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Signs of high Blood sugar and what you need to start doing immediately

This article is shared with permission from our friends at Dr.Axe.

In the U.S., diabetes is full-blown epidemic, and that’s not hyperbole. An estimated 29 million Americans have some form of diabetes, nearly 10 percent of the population, and even more alarming, the average American has a one in three chance of developing diabetes symptoms at some point in his or her lifetime. (1)

The statistics are alarming, and they get even worse. Another 86 million people have prediabetes, with up to 30 percent of them developing type 2 diabetes within five years. And perhaps the most concerning, about a third of people who have diabetes — approximately 8 million adults — are believed to be undiagnosed and unaware.

That’s why it’s so vital to understand and recognize diabetes symptoms. And there’s actually good news. While there’s technically no known “cure” for diabetes — whether it’s type 1, type 2 or gestational diabetes — there’s plenty that can be done to help reverse diabetes naturally, control diabetes symptoms and prevent diabetes complications.

The Most Common Diabetes Symptoms

Diabetes is a metabolic disorder that results from problems controlling the hormone insulin. Diabetes symptoms are a result of higher-than-normal levels of glucose (sugar) in your blood. With type 1 diabetes, symptoms usually develop sooner and at a younger age than with type 2 diabetes. Type 1 diabetes also normally causes more severe symptoms. In fact, because type 2 diabetes signs and symptoms can be minimal in some cases, it sometimes can go diagnosed for a long period of time, causing the problem to worsen and long-term damage to develop.

While it’s still not entirely known how this happens, prolonged exposure to high blood sugar can damage nerve fibers that affect the blood vessels, heart, eyes, limbs and organs. When left untreated, diabetes can cause complications like an increased chance of coronary heart disease, trouble getting pregnant or a risky pregnancy, vision loss, digestive issues, and more.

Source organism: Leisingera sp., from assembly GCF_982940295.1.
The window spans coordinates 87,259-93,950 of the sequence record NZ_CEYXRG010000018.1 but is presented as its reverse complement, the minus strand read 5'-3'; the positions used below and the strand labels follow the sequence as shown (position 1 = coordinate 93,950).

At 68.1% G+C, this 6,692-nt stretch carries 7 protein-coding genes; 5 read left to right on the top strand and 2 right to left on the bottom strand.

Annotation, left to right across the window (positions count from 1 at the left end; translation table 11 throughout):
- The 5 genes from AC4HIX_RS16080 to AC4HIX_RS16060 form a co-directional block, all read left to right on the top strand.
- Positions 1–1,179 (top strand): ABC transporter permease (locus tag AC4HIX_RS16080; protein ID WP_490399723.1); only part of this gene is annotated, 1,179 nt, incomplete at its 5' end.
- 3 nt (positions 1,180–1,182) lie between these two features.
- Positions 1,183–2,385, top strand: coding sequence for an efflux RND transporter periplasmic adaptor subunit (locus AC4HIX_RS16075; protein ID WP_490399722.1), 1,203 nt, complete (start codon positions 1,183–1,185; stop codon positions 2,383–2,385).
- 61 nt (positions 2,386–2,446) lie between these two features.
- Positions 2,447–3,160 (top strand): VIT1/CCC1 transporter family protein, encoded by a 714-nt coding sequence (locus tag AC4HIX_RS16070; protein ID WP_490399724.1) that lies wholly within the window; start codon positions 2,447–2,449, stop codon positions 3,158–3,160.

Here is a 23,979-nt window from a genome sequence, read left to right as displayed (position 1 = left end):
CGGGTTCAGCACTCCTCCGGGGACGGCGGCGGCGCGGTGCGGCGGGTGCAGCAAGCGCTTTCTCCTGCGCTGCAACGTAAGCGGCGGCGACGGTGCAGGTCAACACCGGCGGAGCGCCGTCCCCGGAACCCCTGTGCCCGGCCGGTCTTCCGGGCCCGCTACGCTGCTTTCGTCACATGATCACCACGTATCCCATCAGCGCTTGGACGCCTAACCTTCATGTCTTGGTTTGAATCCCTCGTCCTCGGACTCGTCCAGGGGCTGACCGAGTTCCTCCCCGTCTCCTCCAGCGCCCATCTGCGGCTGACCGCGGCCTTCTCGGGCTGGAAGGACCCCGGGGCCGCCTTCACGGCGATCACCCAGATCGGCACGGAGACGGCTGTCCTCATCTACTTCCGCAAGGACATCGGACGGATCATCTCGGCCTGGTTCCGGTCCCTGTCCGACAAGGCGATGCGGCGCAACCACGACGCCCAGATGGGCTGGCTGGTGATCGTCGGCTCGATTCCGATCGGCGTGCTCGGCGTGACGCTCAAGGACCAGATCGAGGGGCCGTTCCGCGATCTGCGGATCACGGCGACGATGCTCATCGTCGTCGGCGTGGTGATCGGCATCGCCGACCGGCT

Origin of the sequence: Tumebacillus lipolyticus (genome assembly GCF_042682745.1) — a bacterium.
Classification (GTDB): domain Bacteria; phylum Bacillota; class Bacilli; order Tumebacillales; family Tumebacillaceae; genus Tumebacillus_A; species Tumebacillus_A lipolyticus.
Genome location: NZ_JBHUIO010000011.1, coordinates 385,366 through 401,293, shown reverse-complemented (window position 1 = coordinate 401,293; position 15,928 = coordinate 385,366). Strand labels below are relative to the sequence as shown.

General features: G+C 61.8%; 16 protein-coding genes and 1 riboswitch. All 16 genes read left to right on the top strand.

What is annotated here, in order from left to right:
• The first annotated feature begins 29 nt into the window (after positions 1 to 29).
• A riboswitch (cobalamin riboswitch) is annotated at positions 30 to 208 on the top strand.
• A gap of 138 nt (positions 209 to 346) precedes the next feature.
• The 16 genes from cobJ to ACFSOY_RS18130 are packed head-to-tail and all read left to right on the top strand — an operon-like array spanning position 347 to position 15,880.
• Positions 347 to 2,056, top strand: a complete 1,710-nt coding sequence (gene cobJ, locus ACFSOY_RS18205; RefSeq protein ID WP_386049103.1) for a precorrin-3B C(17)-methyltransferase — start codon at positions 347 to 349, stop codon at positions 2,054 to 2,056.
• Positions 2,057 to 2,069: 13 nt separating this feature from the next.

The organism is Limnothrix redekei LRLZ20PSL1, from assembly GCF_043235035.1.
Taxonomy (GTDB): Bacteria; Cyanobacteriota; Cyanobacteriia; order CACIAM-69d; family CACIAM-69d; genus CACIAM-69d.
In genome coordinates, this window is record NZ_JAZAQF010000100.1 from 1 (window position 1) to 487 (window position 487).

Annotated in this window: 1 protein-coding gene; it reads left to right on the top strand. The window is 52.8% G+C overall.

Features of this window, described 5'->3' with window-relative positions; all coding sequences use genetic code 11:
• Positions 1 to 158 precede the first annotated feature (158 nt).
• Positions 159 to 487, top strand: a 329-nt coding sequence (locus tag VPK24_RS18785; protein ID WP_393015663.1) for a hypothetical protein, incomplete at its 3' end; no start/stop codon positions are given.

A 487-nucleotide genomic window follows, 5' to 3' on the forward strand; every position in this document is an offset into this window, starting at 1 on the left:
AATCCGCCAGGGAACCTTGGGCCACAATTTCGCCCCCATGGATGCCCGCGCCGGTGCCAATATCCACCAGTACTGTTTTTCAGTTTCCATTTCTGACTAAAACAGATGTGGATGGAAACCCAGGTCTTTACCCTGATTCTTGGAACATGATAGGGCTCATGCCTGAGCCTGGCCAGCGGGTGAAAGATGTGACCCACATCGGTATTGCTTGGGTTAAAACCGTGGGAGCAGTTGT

Also Read:  Taking time to unlock the 'Muscle of the Soul'

While at least certain diabetes symptoms usually become obvious after some time, some people with type 2 diabetes have symptoms so mild that they go totally unnoticed. This is especially true among women with gestational diabetes, the type that develops during pregnancy and usually only lasts for a short period of time. Women with gestational diabetes often have no noticeable symptoms at all, which is why it’s important for at-risk women to be tested and monitored in order to prevent complications and ensure a healthy, vibrant pregnancy. (2)

Common symptoms and signs of type 1 diabetes include: (3)

  • frequently feeling thirsty and having a dry mouth
  • changes in your appetite, usually feeling very hungry, sometimes even if you’ve recently eaten (this can also occur with weakness and trouble concentrating)
  • fatigue, feeling always tired despite sleeping and mood swings
  • blurred, worsening vision
  • slow healing of skin wounds, frequent infections, dryness, cuts and bruises
  • unexplained weight changes, especially losing weight despite eating the same amount (this happens due to the body using alternative fuels stored in muscle and fat while releasing glucose in the urine)
  • heavy breathing (called Kussmaul respirations)
  • potentially a loss of consciousness
  • nerve damage that causes tingling sensations or pain and numbness in the limbs, feet and hands (more common among people with type 2 diabetes)

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